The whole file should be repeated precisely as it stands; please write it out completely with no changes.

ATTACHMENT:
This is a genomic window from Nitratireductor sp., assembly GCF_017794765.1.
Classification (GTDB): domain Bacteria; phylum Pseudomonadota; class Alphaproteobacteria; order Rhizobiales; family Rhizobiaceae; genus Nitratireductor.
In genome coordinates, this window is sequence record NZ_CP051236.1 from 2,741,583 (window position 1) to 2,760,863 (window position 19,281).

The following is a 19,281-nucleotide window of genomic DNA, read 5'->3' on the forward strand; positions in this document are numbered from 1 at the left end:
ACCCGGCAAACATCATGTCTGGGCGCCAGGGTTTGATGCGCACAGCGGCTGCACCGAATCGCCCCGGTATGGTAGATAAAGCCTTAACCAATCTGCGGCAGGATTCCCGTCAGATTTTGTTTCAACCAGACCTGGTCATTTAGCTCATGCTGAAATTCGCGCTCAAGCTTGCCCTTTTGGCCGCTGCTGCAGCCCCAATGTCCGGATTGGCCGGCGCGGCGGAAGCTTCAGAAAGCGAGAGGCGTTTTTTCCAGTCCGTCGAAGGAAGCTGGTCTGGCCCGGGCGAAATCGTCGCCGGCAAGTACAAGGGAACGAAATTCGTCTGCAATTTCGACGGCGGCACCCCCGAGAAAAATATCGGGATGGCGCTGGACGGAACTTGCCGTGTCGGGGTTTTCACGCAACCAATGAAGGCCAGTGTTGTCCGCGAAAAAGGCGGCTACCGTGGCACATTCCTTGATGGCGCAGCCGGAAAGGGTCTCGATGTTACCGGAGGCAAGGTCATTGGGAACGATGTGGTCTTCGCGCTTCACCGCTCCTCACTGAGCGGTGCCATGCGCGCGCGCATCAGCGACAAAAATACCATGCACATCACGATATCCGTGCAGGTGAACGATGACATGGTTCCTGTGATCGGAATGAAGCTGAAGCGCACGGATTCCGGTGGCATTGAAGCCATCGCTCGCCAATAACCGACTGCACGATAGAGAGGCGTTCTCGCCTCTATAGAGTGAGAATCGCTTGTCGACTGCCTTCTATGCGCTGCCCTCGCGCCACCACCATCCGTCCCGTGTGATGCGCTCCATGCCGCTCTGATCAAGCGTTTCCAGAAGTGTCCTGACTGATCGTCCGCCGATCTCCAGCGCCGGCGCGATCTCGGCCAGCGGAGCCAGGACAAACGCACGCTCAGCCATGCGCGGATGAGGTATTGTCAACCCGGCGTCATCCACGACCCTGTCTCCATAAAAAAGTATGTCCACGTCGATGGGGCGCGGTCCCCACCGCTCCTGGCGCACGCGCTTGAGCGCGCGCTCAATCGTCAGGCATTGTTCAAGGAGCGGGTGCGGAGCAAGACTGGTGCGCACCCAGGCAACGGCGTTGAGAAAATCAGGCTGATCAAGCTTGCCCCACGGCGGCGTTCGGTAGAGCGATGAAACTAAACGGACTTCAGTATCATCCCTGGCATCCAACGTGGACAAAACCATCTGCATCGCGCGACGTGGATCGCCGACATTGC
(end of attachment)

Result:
This is a genomic window from Nitratireductor sp., assembly GCF_017794765.1.
Classification (GTDB): domain Bacteria; phylum Pseudomonadota; class Alphaproteobacteria; order Rhizobiales; family Rhizobiaceae; genus Nitratireductor.
In genome coordinates, this window is sequence record NZ_CP051236.1 from 2,741,583 (window position 1) to 2,760,863 (window position 19,281).

The following is a 19,281-nucleotide window of genomic DNA, read 5'->3' on the forward strand; positions in this document are numbered from 1 at the left end:
ACCCGGCAAACATCATGTCTGGGCGCCAGGGTTTGATGCGCACAGCGGCTGCACCGAATCGCCCCGGTATGGTAGATAAAGCCTTAACCAATCTGCGGCAGGATTCCCGTCAGATTTTGTTTCAACCAGACCTGGTCATTTAGCTCATGCTGAAATTCGCGCTCAAGCTTGCCCTTTTGGCCGCTGCTGCAGCCCCAATGTCCGGATTGGCCGGCGCGGCGGAAGCTTCAGAAAGCGAGAGGCGTTTTTTCCAGTCCGTCGAAGGAAGCTGGTCTGGCCCGGGCGAAATCGTCGCCGGCAAGTACAAGGGAACGAAATTCGTCTGCAATTTCGACGGCGGCACCCCCGAGAAAAATATCGGGATGGCGCTGGACGGAACTTGCCGTGTCGGGGTTTTCACGCAACCAATGAAGGCCAGTGTTGTCCGCGAAAAAGGCGGCTACCGTGGCACATTCCTTGATGGCGCAGCCGGAAAGGGTCTCGATGTTACCGGAGGCAAGGTCATTGGGAACGATGTGGTCTTCGCGCTTCACCGCTCCTCACTGAGCGGTGCCATGCGCGCGCGCATCAGCGACAAAAATACCATGCACATCACGATATCCGTGCAGGTGAACGATGACATGGTTCCTGTGATCGGAATGAAGCTGAAGCGCACGGATTCCGGTGGCATTGAAGCCATCGCTCGCCAATAACCGACTGCACGATAGAGAGGCGTTCTCGCCTCTATAGAGTGAGAATCGCTTGTCGACTGCCTTCTATGCGCTGCCCTCGCGCCACCACCATCCGTCCCGTGTGATGCGCTCCATGCCGCTCTGATCAAGCGTTTCCAGAAGTGTCCTGACTGATCGTCCGCCGATCTCCAGCGCCGGCGCGATCTCGGCCAGCGGAGCCAGGACAAACGCACGCTCAGCCATGCGCGGATGAGGTATTGTCAACCCGGCGTCATCCACGACCCTGTCTCCATAAAAAAGTATGTCCACGTCGATGGGGCGCGGTCCCCACCGCTCCTGGCGCACGCGCTTGAGCGCGCGCTCAATCGTCAGGCATTGTTCAAGGAGCGGGTGCGGAGCAAGACTGGTGCGCACCCAGGCAACGGCGTTGAGAAAATCAGGCTGATCAAGCTTGCCCCACGGCGGCGTTCGGTAGAGCGATGAAACTAAACGGACTTCAGTATCATCCCTGGCATCCAACGTGGACAAAACCATCTGCATCGCGCGACGTGGATCGCCGACATTGC